If you've used Clipboard for any length of time, then you already know that our Web clipper is the most powerful tool in existence for saving parts of the Web. However, the clipper's ability to save whole pages has been a work in progress. Truth be told, we haven't always been happy with the quality of whole page clips ourselves.
That said, we've just released an update to the clipper that makes whole page clipping a nearly perfect process. If you want a whole page saved exactly as it looks at that moment, simply click on the "bookmark" button of the clipper. If, however, you are looking at a news article or a blog post, you may want just the core content of the page saved in a reading format that is easy on the eyes. To create a "reader" clip of a page, simply click on the "text" button of the clipper.
That's the short version of what's new. The longer version follows below and describes more of the nuances of what has changed.
First, some backstory.
We previously tried two different methods for handling whole pages, both of which were flawed. The first approach was to use the exact same method that we used for extracting a part of a page. The problem with this approach is that it is slow when applied to an entire page and small imperfections tend to get amplified in the context of the whole page.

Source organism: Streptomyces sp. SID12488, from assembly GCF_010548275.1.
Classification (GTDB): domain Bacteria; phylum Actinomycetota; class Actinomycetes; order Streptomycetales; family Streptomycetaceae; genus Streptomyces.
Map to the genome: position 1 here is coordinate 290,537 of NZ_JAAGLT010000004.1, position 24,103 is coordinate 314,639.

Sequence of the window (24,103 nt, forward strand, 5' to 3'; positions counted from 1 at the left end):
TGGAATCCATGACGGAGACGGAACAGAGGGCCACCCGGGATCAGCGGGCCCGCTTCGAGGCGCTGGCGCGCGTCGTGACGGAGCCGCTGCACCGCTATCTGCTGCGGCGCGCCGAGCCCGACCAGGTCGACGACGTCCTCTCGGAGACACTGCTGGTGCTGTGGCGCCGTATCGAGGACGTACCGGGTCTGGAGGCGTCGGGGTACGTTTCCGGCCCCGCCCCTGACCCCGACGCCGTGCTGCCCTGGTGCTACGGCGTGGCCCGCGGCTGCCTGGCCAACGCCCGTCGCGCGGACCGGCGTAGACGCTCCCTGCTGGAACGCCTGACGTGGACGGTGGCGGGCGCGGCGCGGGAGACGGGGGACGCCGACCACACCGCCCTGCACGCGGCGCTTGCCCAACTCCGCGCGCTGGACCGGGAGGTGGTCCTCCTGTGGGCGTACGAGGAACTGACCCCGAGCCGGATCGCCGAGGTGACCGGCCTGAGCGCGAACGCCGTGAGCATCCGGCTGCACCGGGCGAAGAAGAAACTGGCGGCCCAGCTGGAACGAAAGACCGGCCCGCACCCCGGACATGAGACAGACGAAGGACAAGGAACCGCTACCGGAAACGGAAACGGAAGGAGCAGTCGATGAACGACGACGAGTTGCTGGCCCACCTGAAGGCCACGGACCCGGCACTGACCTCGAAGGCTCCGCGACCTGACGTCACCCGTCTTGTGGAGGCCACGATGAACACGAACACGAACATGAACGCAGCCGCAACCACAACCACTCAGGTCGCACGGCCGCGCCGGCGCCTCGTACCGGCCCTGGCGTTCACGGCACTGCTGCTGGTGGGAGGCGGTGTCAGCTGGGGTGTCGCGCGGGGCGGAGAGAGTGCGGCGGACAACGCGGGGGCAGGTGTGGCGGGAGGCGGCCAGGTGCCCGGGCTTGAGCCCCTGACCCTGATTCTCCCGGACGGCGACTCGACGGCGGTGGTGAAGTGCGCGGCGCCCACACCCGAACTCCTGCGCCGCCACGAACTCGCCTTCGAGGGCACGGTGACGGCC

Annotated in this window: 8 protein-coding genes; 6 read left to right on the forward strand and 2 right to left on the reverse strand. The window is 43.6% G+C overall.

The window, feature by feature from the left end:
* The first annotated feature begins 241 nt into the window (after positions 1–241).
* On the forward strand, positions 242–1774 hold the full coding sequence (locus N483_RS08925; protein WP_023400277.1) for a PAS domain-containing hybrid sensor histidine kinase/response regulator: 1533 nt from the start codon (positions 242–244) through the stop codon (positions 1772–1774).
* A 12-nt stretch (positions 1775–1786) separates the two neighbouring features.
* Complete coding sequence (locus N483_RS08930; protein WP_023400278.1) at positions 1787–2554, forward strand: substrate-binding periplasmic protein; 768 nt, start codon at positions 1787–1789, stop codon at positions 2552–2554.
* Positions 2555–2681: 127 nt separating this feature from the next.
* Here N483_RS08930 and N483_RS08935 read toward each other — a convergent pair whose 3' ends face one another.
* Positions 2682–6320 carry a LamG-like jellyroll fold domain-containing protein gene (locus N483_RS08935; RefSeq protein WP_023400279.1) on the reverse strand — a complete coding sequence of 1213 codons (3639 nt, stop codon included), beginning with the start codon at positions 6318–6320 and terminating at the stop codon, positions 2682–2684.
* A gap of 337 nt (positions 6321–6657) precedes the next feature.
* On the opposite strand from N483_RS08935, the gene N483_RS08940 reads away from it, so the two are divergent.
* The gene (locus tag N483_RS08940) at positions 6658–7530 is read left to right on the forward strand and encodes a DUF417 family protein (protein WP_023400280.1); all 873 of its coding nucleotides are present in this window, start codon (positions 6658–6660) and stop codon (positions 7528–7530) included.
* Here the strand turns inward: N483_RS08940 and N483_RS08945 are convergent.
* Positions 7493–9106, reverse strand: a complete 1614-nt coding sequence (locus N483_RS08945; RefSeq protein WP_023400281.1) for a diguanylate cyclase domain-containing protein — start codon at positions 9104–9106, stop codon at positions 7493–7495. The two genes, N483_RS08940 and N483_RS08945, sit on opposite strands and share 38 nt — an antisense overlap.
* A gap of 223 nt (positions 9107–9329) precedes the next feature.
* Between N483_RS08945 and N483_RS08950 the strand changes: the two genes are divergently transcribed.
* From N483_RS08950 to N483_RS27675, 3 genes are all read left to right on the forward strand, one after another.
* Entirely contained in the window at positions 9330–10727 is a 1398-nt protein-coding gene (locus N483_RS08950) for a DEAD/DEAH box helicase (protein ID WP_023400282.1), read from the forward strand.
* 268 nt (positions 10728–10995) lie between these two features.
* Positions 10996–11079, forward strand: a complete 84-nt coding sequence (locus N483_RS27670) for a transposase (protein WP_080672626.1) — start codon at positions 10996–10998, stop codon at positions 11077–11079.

The second approach was to use a Web crawler on our servers to render the page to an image, effectively acting like a server-side screen grab. The problem with this approach was that we only gave you an image of the page (with no functioning links or embeds) and the image that we generated was the version of the page as seen by the general public. Thus, if you tried to save a copy of your Facebook feed, you'd end up with an image of the Facebook login page, which is hardly the desired result.
Our new reader mode is the next evolutionary step of text clipping. As before, you can still make small text clippings of a piece of text by selecting it and then launching the clipper. However, if you activate text clipping without any text selected, the clipper will make its best attempt at grabbing the core content of a page. You'll want to keep in mind that this process works best on blog and news sites, i.e., pages where there is a prominent blob of text relative to the entire page. Also, if you cancel the reader clip, the clipper will put you back into text clipping mode, allowing you to select a more specific section of text.
We think that these two new types of clips will give you a lot more utility than before and we hope that this translates to simplifying your life by reducing the number of tools that you need to get a job done. Moreover, we added these features after hearing form our avid users, so please keep sending us your thoughts and ideas.